Altar vs. alter

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Alter, meaning to change or adjust, is always a verb (except in the phrase alter ego, meaning a second self). Altar, meaning an elevated place or structure before which religious ceremonies may be enacted or on which sacrifices may be offered, is always a noun. The words are homophones, but their origins are different; alter comes from a Latin word meaning other, and altar comes from the Latin altāria.


The two words are occasionally confused, especially alter in place of the less common altar—for example:

One by one, members of the congregation filed up to the alter to receive a cross of ashes on their foreheads. [MLive]

I was 8 years old at the time and an alter boy. [Patch]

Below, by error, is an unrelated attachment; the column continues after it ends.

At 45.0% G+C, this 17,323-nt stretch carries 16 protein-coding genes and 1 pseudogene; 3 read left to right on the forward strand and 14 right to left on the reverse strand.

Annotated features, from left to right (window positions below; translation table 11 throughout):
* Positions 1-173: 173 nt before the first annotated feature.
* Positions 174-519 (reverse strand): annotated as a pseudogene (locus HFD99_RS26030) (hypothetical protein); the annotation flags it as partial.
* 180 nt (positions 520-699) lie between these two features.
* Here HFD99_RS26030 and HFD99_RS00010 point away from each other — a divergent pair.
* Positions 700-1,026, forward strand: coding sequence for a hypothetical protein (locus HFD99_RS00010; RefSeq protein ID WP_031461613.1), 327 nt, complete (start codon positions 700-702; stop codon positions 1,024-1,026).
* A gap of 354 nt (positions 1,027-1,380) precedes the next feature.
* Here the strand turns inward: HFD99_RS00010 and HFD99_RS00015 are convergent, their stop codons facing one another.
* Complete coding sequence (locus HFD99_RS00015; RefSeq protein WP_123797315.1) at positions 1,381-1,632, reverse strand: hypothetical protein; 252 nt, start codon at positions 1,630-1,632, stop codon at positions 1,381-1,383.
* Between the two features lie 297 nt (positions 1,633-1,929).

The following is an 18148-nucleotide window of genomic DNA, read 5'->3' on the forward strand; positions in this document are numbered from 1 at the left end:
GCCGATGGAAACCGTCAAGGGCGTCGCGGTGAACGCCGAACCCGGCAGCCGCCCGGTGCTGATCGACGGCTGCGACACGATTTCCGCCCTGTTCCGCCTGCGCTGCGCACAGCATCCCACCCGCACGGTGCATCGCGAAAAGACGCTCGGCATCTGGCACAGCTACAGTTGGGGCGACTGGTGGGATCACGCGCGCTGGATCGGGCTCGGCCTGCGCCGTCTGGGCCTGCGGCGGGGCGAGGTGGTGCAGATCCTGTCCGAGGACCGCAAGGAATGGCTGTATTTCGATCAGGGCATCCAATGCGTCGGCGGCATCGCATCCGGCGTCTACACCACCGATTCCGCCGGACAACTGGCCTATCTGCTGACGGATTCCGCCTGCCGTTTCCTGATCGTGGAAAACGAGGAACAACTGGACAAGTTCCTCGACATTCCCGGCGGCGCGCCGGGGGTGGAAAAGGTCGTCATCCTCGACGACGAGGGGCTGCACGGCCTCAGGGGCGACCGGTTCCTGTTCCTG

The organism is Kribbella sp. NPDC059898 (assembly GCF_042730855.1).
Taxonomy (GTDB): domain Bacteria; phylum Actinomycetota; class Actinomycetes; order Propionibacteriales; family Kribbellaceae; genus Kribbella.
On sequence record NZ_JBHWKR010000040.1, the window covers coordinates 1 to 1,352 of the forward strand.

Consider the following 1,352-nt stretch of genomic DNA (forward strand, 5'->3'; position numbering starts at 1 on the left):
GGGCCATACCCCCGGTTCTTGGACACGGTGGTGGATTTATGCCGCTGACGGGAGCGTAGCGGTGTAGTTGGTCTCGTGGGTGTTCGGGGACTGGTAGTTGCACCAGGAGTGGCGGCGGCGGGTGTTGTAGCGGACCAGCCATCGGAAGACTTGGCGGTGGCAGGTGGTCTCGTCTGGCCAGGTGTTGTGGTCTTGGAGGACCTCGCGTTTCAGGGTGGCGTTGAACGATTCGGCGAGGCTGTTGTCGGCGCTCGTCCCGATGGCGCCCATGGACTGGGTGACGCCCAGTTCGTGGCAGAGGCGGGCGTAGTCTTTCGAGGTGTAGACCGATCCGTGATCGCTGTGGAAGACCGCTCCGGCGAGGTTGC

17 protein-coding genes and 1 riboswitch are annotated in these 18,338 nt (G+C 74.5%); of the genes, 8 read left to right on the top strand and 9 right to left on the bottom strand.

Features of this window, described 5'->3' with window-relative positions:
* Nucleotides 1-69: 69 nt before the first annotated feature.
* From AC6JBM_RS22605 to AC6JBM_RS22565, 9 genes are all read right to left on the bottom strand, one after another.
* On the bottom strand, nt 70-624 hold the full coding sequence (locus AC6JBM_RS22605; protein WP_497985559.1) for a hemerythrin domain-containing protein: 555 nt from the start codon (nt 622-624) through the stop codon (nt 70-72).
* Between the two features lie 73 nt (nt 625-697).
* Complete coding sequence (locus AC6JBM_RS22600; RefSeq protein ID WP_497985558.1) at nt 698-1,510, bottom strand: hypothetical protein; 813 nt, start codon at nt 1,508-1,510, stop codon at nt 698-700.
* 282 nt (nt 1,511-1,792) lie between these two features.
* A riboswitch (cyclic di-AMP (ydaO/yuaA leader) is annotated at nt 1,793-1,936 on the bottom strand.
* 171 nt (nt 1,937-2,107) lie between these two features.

And these writers spell alter and altar correctly:

But in 2012, Macy’s said this week, it will alter its parade route, bypassing Times Square and Seventh Avenue entirely.  [NY Times]

The stage was set with an altar on which there was a large photo of the Dalai Lama, and a candle burning inside a chalice. [Toronto Star]

Ministers are still engaged in a last-ditch attempt to alter the contract with the United States that obliges Britain to buy the aircraft. [Telegraph]

Gilded tombs, gleaming altars and the smell of incense all impress the Abbey’s importance as a time-honored place of worship. [CNN]